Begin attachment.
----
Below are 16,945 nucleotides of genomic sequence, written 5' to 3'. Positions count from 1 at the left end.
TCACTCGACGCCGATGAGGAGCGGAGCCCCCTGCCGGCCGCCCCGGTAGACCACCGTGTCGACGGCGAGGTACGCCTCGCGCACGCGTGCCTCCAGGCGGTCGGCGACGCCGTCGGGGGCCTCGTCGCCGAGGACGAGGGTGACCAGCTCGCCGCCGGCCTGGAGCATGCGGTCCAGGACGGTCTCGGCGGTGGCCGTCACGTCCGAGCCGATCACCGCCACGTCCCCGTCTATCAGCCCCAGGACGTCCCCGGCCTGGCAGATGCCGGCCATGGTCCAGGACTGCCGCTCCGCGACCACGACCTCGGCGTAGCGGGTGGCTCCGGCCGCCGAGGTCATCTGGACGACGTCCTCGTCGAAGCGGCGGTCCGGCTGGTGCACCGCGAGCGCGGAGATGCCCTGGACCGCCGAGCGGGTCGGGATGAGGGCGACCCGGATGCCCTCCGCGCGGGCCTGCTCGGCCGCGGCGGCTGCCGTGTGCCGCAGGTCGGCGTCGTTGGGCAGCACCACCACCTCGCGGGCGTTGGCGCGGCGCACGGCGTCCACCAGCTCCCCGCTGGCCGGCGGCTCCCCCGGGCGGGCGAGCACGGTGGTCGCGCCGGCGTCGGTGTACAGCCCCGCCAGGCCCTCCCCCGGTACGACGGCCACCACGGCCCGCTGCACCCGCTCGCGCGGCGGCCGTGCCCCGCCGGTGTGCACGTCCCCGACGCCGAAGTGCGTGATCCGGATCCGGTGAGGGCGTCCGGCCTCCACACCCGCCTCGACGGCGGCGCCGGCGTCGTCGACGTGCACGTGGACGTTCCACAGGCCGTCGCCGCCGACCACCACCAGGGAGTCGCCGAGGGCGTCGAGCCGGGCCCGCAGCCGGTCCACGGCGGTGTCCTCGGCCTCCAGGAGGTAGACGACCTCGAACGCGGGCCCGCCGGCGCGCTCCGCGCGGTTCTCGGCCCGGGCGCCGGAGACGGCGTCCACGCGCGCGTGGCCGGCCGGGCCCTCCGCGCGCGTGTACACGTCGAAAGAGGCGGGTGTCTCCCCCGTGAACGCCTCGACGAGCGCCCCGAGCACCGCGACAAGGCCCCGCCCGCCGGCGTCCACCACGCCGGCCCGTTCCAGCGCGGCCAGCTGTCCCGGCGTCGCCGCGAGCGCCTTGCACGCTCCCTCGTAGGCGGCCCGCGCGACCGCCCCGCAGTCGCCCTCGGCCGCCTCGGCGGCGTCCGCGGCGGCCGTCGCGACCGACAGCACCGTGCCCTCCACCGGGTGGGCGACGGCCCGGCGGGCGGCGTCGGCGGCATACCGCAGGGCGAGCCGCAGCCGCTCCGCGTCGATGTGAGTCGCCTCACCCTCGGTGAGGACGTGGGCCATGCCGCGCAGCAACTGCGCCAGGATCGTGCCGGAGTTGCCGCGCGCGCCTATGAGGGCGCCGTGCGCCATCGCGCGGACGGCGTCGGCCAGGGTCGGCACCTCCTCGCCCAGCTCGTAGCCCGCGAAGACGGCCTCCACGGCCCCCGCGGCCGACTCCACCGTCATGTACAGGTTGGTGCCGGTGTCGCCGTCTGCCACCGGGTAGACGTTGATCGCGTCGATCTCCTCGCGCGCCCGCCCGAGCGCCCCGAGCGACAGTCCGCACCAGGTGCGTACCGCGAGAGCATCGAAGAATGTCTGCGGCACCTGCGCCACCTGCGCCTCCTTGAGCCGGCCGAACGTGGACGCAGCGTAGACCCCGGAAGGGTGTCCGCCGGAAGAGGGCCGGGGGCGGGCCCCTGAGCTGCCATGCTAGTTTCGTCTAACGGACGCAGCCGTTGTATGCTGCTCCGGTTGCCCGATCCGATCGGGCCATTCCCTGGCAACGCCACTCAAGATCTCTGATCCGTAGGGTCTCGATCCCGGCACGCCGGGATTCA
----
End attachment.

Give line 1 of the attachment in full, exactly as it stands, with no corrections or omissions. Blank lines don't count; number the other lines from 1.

Below are 16,945 nucleotides of genomic sequence, written 5' to 3'. Positions count from 1 at the left end.